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Anger

Most people feel angry sometimes, but if it's affecting your life, there are things you can try that may help.

Support is also available if you're finding it hard to cope with stress, anxiety or depression.

Information:

If you're not sure how you feel, try our mood self-assessment.

Symptoms of anger

Anger can cause many different symptoms. It might affect how you feel physically or mentally, or how you behave.

Some people become aggressive towards others when they're angry. Other people hide their anger and may take it out on themselves.

It's not always easy to recognise when anger is the reason why you're behaving differently.

Physical symptoms
  • faster heartbeat
  • tense muscles
  • clenching your fists
  • tightness in your chest
  • feeling hot
Mental symptoms
  • feeling tense or nervous
  • being unable to relax
  • being easily irritated
  • feeling humiliated
  • resenting other people
Changes in behaviour
  • shouting
  • ignoring people or sulking
  • starting fights
  • breaking things
  • self-harming

Things you can try to help with anger

Do

Don't

  • do not try to do everything at once; set small targets you can easily achieve
  • do not focus on things you cannot change. Focus your time and energy on helping yourself feel better
  • try not to tell yourself that you're alone – most people feel angry sometimes and support is available
  • try not to use alcohol, cigarettes, gambling or drugs to relieve anger – these can all contribute to poor mental health
Information:

Further information and support

The mental health charity Mind offers more information on:

Where to get help for anger

Non-urgent advice: See a GP if:

  • you feel you need help dealing with your anger

They may be able to refer you to a local anger-management programme or counselling.

Anger management programmes

A typical anger management programme may involve 1-to-1 counselling and working in a small group.

A programme may be a 1-day or weekend course, or over a couple of months.

The structure of the programme depends on who provides it, but most programmes include cognitive behavioural therapy (CBT), as well as counselling.

There are also private courses and therapists who can help with anger issues. Make sure any therapist you see is registered with a professional organisation, such as the British Association for Counselling & Psychotherapy.

Where to get NHS help for stress, anxiety or depression

Referring yourself for therapy

If you need more support, you can get free psychological therapies, such as cognitive behavioural therapy (CBT), on the NHS.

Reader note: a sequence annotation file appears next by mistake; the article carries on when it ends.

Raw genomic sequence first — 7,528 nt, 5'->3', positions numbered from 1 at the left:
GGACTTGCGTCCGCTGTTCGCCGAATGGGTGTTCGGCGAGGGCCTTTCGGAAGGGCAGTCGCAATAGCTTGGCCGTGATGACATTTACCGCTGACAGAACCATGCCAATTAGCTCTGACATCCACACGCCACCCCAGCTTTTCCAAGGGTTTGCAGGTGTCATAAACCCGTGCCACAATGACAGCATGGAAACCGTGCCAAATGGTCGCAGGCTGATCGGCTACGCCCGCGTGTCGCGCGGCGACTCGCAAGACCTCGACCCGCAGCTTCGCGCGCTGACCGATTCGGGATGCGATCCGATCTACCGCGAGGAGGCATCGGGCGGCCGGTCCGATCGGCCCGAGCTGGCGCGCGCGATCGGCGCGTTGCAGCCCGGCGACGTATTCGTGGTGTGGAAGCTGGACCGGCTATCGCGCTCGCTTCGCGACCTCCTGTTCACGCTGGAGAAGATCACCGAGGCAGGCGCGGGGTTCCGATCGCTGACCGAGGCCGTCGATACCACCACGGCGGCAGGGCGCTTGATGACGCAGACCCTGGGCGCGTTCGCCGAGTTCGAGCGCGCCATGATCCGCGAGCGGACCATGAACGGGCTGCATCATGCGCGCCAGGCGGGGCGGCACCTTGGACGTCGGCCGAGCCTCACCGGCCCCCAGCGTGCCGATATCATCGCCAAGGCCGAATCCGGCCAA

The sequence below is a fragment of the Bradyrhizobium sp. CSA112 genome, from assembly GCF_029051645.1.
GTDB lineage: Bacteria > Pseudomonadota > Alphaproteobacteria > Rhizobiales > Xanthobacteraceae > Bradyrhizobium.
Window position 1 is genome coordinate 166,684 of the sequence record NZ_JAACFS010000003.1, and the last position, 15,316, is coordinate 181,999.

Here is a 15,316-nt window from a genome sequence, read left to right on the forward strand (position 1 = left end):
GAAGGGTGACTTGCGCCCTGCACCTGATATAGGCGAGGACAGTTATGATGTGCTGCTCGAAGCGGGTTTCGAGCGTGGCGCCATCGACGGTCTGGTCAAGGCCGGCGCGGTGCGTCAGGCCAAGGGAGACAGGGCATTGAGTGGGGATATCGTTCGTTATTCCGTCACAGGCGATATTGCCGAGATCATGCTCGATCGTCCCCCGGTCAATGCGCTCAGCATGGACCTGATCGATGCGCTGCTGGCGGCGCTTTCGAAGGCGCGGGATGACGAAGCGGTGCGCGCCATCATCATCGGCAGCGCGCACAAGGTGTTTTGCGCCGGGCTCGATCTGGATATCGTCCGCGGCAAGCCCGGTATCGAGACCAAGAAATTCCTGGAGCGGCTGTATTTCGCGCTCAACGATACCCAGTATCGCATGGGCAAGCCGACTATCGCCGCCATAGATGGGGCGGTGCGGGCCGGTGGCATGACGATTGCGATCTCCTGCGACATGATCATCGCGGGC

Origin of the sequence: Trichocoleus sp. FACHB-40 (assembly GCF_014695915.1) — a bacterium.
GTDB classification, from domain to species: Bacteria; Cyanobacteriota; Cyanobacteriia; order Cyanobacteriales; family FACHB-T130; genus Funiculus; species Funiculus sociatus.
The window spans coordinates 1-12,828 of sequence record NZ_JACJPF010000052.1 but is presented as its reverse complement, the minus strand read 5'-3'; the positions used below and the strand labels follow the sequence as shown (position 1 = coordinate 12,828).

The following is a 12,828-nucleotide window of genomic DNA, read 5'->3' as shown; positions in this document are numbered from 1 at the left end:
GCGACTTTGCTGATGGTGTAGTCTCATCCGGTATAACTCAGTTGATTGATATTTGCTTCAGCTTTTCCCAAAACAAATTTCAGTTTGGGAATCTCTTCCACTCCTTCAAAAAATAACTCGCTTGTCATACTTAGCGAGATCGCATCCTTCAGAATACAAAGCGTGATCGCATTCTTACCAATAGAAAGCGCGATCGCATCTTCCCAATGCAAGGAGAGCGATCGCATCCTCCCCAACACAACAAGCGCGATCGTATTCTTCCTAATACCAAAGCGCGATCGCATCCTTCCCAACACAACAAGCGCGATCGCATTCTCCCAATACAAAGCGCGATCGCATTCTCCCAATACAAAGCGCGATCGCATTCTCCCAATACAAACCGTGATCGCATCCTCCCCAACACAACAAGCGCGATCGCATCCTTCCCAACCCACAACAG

You can refer yourself directly to a psychological therapies service without a referral from a GP.

Non-urgent advice: See a GP if:

  • you're struggling to cope with stress, anxiety or depression
  • you've had a low mood for more than 2 weeks
  • things you're trying yourself are not helping
  • you would prefer to get a referral from a GP

Urgent advice: Ask for an urgent GP appointment or call 111 if:

  • you need help urgently, but it's not an emergency

111 can tell you the right place to get help if you need to see someone. Go to 111.nhs.uk or call: 111

Immediate action required: Call 999 or go to A&E now if:

  • you or someone you know needs immediate help
  • you have seriously harmed yourself – for example, by taking a drug overdose

A mental health emergency should be taken as seriously as a medical emergency.

Find your nearest A&E

Causes of anger

There are many different causes of anger and it's different for everyone.

Some common things that make people feel angry include:

  • being treated unfairly and feeling powerless to do anything about it
  • feeling threatened or attacked
  • other people not respecting your authority, feelings or property
  • being interrupted when you're trying to achieve a goal

How you react to anger can depend on lots of things, including:

  • the situation you're in at the moment – if you're dealing with lots of problems or stress, you may find it harder to control your anger
  • your family history – you may have learned unhelpful ways of dealing with anger from the adults around you when you were a child
  • events in your past – people who experience traumatic, frightening or stressful events sometimes develop post-traumatic stress disorder (PTSD) which can lead to angry outbursts
  • substances such as drugs and alcohol – which make some people act more aggressively than usual

Some of the things that make you angry may not bother other people at all.

You might find it hard to explain why you feel this way but talking to someone could help you find a solution.

Find out about the 5 steps to mental wellbeing.

Important

If uncontrolled anger leads to domestic violence and abuse (violence or threatening behaviour within a relationship), there are places that offer help and support.

You can contact organisations such as:

Find out more about getting help for domestic violence and abuse.

Page last reviewed: 15 October 2019
Next review due: 15 October 2022